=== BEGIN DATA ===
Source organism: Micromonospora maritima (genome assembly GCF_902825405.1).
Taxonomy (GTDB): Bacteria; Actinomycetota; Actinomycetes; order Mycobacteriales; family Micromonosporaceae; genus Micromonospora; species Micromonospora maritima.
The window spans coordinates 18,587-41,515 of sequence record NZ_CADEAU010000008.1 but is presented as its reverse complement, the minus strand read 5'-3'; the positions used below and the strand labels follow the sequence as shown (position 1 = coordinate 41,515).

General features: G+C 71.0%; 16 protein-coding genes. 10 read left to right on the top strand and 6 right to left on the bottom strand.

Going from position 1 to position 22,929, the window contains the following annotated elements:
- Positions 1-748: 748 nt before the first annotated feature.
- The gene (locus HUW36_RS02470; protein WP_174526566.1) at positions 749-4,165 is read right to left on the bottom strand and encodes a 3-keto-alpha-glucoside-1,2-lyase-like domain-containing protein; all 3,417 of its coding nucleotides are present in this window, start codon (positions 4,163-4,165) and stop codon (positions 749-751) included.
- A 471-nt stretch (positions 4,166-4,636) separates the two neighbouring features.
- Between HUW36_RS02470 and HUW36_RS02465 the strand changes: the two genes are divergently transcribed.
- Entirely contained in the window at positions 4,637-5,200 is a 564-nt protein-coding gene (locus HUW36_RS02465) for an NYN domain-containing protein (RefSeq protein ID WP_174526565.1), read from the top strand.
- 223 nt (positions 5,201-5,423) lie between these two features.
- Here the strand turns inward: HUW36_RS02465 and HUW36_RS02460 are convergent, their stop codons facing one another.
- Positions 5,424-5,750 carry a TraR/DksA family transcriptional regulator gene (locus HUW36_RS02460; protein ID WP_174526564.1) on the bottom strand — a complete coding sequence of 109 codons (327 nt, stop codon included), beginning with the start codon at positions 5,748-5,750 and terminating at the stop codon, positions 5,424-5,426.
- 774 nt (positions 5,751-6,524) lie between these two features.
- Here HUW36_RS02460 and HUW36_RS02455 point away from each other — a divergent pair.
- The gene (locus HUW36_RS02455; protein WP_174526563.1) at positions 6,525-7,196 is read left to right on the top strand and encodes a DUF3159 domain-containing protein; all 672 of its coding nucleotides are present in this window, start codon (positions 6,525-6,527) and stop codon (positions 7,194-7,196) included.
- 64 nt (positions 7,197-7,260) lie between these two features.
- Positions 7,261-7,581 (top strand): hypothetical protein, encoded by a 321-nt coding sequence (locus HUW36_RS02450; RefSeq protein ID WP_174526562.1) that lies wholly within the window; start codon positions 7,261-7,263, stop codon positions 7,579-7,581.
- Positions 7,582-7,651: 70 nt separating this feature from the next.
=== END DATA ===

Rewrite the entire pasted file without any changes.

Source organism: Micromonospora maritima (genome assembly GCF_902825405.1).
Taxonomy (GTDB): Bacteria; Actinomycetota; Actinomycetes; order Mycobacteriales; family Micromonosporaceae; genus Micromonospora; species Micromonospora maritima.
The window spans coordinates 18,587-41,515 of sequence record NZ_CADEAU010000008.1 but is presented as its reverse complement, the minus strand read 5'-3'; the positions used below and the strand labels follow the sequence as shown (position 1 = coordinate 41,515).

General features: G+C 71.0%; 16 protein-coding genes. 10 read left to right on the top strand and 6 right to left on the bottom strand.

Going from position 1 to position 22,929, the window contains the following annotated elements:
- Positions 1-748: 748 nt before the first annotated feature.
- The gene (locus HUW36_RS02470; protein WP_174526566.1) at positions 749-4,165 is read right to left on the bottom strand and encodes a 3-keto-alpha-glucoside-1,2-lyase-like domain-containing protein; all 3,417 of its coding nucleotides are present in this window, start codon (positions 4,163-4,165) and stop codon (positions 749-751) included.
- A 471-nt stretch (positions 4,166-4,636) separates the two neighbouring features.
- Between HUW36_RS02470 and HUW36_RS02465 the strand changes: the two genes are divergently transcribed.
- Entirely contained in the window at positions 4,637-5,200 is a 564-nt protein-coding gene (locus HUW36_RS02465) for an NYN domain-containing protein (RefSeq protein ID WP_174526565.1), read from the top strand.
- 223 nt (positions 5,201-5,423) lie between these two features.
- Here the strand turns inward: HUW36_RS02465 and HUW36_RS02460 are convergent, their stop codons facing one another.
- Positions 5,424-5,750 carry a TraR/DksA family transcriptional regulator gene (locus HUW36_RS02460; protein ID WP_174526564.1) on the bottom strand — a complete coding sequence of 109 codons (327 nt, stop codon included), beginning with the start codon at positions 5,748-5,750 and terminating at the stop codon, positions 5,424-5,426.
- 774 nt (positions 5,751-6,524) lie between these two features.
- Here HUW36_RS02460 and HUW36_RS02455 point away from each other — a divergent pair.
- The gene (locus HUW36_RS02455; protein WP_174526563.1) at positions 6,525-7,196 is read left to right on the top strand and encodes a DUF3159 domain-containing protein; all 672 of its coding nucleotides are present in this window, start codon (positions 6,525-6,527) and stop codon (positions 7,194-7,196) included.
- 64 nt (positions 7,197-7,260) lie between these two features.
- Positions 7,261-7,581 (top strand): hypothetical protein, encoded by a 321-nt coding sequence (locus HUW36_RS02450; RefSeq protein ID WP_174526562.1) that lies wholly within the window; start codon positions 7,261-7,263, stop codon positions 7,579-7,581.
- Positions 7,582-7,651: 70 nt separating this feature from the next.